Marinated Tofu

by Michele Pesula Kuegler | January 22nd, 2020 | Main Dishes, Recipes, Vegetarian

Marinated Tofu

Michele Pesula Kuegler

Make tofu your new, favorite protein

Prep Time 15 hours
Cook Time 5 minutes
Total Time 15 hours 5 minutes

Course Main Course

Servings 4



  • 1/4 cup soy sauce
  • 1 teaspoon sesame oil
  • 2 tablespoon sugar
  • 1 teaspoon garlic powder
  • 2 tablespoon rice wine vinegar
  • 1 14-ounce package firm tofu
  • olive oil



  • Cut tofu block in half, so that you have 2 thinner blocks the same size as the package.
  • Wrap the tofu in a clean towel, and place on a rimmed baking pan.
  • Top tofu with another baking pan and place a weight on that pan, such as a half gallon of milk.
  • Store in the refrigerator for 3-4 hours.
  • In a small bowl combine soy sauce, sesame oil, sugar, garlic powder, and vinegar. Whisk thoroughly.
  • Remove tofu from refrigerator, and unwrap.
  • Cut it into small pieces, approximately 1/2 inch cubes.
  • Transfer tofu to an appropriately sized resealable container or bag, and pour marinade over tofu.
  • Seal and refrigerate for at least 12, if not 24, hours. Once or twice during the marinating process, give the container a gentle shake to insure that all pieces of tofu are covered in marinade.
  • Heat a large frying pan over medium heat. Place a small amount of olive oil in the bottom of the pan.
  • When heated, add tofu pieces. Do not add the marinade.
  • Cook for approximately 2 minutes, flip, and cook for an additional 2 minutes.
  • Transfer to a clean storage container. (You can save the marinade for serving.)
  • Serve atop a salad, in a wrap with an assortment of veggies, or on its own.


Having made this recipe twice, I have discovered that this recipe can be served without sautéing. The tofu will be more tender, but the taste is still fantastic. Plus, that eliminates the need to turn on the stove. The cold tofu is ready even faster!

Keyword tofu

I’ve been cooking with tofu for many years. Like anyone who cooks with tofu, I’ve learned that seasoning is key. Tofu on its own is boring, but tofu with a good amount of seasoning is pretty darn yummy. However, what I didn’t realize until just the past year or so is how key pressing tofu is. If you can remove a good amount of the moisture in tofu, it has so much more ability to absorb flavor. Although I thought my Marinated Tofu tasted good in the past, I now think it is great. Trust me, take the time to press your tofu; you’ll be glad that you did.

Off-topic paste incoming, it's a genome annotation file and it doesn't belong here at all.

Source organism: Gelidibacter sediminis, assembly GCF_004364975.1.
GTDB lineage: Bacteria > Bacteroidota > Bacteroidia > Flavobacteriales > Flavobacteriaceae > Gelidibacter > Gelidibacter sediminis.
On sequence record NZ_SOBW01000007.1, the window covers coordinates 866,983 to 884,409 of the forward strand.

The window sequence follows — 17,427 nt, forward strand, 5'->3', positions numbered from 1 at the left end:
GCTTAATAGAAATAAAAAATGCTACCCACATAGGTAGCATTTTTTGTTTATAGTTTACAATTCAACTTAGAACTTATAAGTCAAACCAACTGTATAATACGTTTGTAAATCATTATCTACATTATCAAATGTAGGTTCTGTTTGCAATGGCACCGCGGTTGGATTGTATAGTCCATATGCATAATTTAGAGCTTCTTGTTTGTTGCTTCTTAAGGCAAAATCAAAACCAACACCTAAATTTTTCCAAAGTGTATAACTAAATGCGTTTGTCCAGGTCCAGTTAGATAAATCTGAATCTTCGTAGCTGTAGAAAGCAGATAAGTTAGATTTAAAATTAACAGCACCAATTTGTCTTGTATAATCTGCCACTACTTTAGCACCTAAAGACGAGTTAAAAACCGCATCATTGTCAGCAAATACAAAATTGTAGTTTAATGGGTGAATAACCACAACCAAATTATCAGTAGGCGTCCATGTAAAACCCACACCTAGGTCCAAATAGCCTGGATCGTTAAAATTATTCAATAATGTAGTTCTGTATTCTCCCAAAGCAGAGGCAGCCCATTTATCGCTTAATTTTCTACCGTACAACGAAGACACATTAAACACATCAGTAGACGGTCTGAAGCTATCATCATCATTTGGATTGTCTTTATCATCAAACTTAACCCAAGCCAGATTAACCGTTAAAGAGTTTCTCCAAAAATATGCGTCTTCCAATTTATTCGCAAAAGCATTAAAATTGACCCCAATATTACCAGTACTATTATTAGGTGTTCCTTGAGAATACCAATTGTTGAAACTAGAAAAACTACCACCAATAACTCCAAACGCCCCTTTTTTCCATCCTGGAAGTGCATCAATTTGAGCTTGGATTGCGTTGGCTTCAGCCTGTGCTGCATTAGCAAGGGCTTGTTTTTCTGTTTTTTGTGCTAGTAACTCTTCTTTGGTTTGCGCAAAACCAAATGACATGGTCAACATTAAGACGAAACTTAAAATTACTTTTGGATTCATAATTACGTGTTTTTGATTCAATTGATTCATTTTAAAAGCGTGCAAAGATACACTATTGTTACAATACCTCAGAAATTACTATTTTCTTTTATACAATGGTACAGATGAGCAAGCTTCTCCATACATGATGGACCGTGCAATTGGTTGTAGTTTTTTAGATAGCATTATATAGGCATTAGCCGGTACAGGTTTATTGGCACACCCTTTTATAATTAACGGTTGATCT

To learn more about this recipe, originally published in July 2014, keep reading.

Sometimes in the summer I just want a dish that is completely cold.  I don’t want to turn on the oven or even reheat in the microwave. I simply want to take ingredients from the pantry and refrigerator and create a cooling meal.  That can be done quite simply by making a lunch of a piece of fruit and cheese and crackers.  However, that isn’t always filling enough.  It takes sustenance to power through an afternoon of work!

Thus, I ponder, how can I have a heartier meal that still is cool and refreshing?  Today’s recipe is one way that I have been able to do so.  Although not a vegetarian, I enjoy many a plant-based dish.  Tofu is an ingredient that I have come to love over the past decade.  While naysayers declare it to be bland, I simply say that it just needs to be utilized correctly.

If you are hesitant about eating tofu, allow me to share one key hint.  You need to add flavor to tofu!  There is no magical set of ingredients; just choose the flavors you like and immerse your tofu in them.  I’ve made buffalo tofu bites and Korean tofu stir fry.  Both worked well, as have other mixtures.  Determine what flavor you want to enjoy, surround your tofu with those flavors for many hours (a day is ideal), and cook as you see fit.  You will find that tofu has much more appeal than you realized.

For this dish, allowing the tofu to hang out in the marinade for a day produced great flavor.  As I wanted to eat this as a cold dish, I began the process on Saturday night, so that I could have cold tofu for my lunch on Monday.  While I did start it a day and a half in advance, it took very little working time.  I spent 10 minutes dicing the tofu, mixing the marinade, and combing both in a bowl.  On Sunday evening I spent another 10-15 minutes sautéeing the tofu.  All I had to do on Monday was pack my lunch.  Yes, a decent amount of time passed between start and finish, but not much effort was actually required of me.

As a side note, if you’re looking for something warm, this tofu can be eaten immediately after cooking.  Serve it with some rice and veggies or other ingredients of your choice.

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